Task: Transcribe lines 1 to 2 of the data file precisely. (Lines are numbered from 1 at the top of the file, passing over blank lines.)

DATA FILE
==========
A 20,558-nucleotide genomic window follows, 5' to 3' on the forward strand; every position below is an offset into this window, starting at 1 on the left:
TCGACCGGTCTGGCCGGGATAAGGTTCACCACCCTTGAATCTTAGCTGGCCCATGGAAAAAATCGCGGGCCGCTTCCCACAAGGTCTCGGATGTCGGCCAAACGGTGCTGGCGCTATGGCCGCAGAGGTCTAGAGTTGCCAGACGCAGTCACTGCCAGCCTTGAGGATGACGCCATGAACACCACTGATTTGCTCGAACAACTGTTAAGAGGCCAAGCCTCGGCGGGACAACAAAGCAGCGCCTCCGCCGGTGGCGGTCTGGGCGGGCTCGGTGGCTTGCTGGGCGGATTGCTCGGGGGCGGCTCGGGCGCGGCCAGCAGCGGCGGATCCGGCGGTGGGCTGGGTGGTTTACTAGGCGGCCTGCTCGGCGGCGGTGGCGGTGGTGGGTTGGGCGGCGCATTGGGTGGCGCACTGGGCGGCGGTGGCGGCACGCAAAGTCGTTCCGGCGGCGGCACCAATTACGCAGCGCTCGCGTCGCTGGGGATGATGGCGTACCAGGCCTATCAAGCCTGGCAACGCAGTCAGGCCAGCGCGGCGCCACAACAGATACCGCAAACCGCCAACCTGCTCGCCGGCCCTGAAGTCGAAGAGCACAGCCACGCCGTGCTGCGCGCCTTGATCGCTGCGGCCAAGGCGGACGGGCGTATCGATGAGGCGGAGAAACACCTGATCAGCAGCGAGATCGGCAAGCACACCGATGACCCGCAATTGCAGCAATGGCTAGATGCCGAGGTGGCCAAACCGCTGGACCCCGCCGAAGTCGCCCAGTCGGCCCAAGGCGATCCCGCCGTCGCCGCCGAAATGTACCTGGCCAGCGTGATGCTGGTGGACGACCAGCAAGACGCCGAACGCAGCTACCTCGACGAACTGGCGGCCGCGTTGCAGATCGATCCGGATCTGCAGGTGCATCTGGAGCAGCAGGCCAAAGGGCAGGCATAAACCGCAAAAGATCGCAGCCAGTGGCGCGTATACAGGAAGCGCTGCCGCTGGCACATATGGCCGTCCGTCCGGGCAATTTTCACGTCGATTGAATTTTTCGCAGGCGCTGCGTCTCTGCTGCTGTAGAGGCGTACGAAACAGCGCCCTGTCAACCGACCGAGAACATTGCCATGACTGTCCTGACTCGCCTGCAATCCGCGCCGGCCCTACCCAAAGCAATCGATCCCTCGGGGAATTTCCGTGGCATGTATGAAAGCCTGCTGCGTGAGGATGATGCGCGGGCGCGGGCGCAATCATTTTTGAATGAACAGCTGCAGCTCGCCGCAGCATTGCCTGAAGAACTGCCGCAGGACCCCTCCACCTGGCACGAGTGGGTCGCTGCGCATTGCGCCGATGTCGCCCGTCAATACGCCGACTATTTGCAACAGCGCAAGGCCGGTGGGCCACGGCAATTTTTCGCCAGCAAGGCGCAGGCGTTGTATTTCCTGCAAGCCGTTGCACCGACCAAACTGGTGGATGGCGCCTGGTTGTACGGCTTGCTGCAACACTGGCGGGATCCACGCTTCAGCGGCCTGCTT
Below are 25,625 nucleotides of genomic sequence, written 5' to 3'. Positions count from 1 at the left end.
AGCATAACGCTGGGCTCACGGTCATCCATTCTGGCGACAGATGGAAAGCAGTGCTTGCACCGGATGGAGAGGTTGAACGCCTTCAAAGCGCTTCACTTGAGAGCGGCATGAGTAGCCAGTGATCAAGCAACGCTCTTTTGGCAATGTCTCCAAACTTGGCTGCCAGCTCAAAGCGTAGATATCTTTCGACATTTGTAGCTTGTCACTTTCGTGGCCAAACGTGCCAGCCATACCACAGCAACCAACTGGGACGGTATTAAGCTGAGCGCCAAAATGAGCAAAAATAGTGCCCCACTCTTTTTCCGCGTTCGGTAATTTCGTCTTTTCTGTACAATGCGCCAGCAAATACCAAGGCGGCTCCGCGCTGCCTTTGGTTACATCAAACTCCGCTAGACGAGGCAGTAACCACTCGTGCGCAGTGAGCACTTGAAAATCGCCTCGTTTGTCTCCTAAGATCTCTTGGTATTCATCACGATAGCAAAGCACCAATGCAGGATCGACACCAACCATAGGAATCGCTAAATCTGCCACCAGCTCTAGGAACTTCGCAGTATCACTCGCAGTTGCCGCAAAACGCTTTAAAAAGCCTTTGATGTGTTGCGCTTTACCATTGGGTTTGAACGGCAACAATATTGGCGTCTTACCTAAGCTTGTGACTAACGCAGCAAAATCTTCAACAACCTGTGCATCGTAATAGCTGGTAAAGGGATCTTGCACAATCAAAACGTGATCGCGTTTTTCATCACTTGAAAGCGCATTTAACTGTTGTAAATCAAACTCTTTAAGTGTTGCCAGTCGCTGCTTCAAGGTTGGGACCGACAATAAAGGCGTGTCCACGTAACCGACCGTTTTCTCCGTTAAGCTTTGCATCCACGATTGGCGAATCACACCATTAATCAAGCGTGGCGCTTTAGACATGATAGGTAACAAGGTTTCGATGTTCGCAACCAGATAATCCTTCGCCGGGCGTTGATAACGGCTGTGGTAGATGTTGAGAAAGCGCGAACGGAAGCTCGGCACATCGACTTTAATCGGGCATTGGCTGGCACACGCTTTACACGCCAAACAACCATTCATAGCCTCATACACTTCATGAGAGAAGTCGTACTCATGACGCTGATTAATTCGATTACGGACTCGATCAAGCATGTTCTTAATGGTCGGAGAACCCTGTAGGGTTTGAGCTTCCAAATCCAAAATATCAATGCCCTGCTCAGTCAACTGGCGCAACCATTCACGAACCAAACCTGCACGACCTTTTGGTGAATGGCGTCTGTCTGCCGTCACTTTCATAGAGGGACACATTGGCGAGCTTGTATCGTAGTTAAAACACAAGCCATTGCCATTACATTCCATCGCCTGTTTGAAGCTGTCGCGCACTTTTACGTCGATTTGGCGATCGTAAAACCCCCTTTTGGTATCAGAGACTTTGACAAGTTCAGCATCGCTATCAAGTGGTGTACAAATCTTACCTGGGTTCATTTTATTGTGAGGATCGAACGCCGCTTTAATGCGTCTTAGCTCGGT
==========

A 20,558-nucleotide genomic window follows, 5' to 3' on the forward strand; every position below is an offset into this window, starting at 1 on the left:
TCGACCGGTCTGGCCGGGATAAGGTTCACCACCCTTGAATCTTAGCTGGCCCATGGAAAAAATCGCGGGCCGCTTCCCACAAGGTCTCGGATGTCGGCCAAACGGTGCTGGCGCTATGGCCGCAGAGGTCTAGAGTTGCCAGACGCAGTCACTGCCAGCCTTGAGGATGACGCCATGAACACCACTGATTTGCTCGAACAACTGTTAAGAGGCCAAGCCTCGGCGGGACAACAAAGCAGCGCCTCCGCCGGTGGCGGTCTGGGCGGGCTCGGTGGCTTGCTGGGCGGATTGCTCGGGGGCGGCTCGGGCGCGGCCAGCAGCGGCGGATCCGGCGGTGGGCTGGGTGGTTTACTAGGCGGCCTGCTCGGCGGCGGTGGCGGTGGTGGGTTGGGCGGCGCATTGGGTGGCGCACTGGGCGGCGGTGGCGGCACGCAAAGTCGTTCCGGCGGCGGCACCAATTACGCAGCGCTCGCGTCGCTGGGGATGATGGCGTACCAGGCCTATCAAGCCTGGCAACGCAGTCAGGCCAGCGCGGCGCCACAACAGATACCGCAAACCGCCAACCTGCTCGCCGGCCCTGAAGTCGAAGAGCACAGCCACGCCGTGCTGCGCGCCTTGATCGCTGCGGCCAAGGCGGACGGGCGTATCGATGAGGCGGAGAAACACCTGATCAGCAGCGAGATCGGCAAGCACACCGATGACCCGCAATTGCAGCAATGGCTAGATGCCGAGGTGGCCAAACCGCTGGACCCCGCCGAAGTCGCCCAGTCGGCCCAAGGCGATCCCGCCGTCGCCGCCGAAATGTACCTGGCCAGCGTGATGCTGGTGGACGACCAGCAAGACGCCGAACGCAGCTACCTCGACGAACTGGCGGCCGCGTTGCAGATCGATCCGGATCTGCAGGTGCATCTGGAGCAGCAGGCCAAAGGGCAGGCATAAACCGCAAAAGATCGCAGCCAGTGGCGCGTATACAGGAAGCGCTGCCGCTGGCACATATGGCCGTCCGTCCGGGCAATTTTCACGTCGATTGAATTTTTCGCAGGCGCTGCGTCTCTGCTGCTGTAGAGGCGTACGAAACAGCGCCCTGTCAACCGACCGAGAACATTGCCATGACTGTCCTGACTCGCCTGCAATCCGCGCCGGCCCTACCCAAAGCAATCGATCCCTCGGGGAATTTCCGTGGCATGTATGAAAGCCTGCTGCGTGAGGATGATGCGCGGGCGCGGGCGCAATCATTTTTGAATGAACAGCTGCAGCTCGCCGCAGCATTGCCTGAAGAACTGCCGCAGGACCCCTCCACCTGGCACGAGTGGGTCGCTGCGCATTGCGCCGATGTCGCCCGTCAATACGCCGACTATTTGCAACAGCGCAAGGCCGGTGGGCCACGGCAATTTTTCGCCAGCAAGGCGCAGGCGTTGTATTTCCTGCAAGCCGTTGCACCGACCAAACTGGTGGATGGCGCCTGGTTGTACGGCTTGCTGCAACACTGGCGGGATCCACGCTTCAGCGGCCTGCTT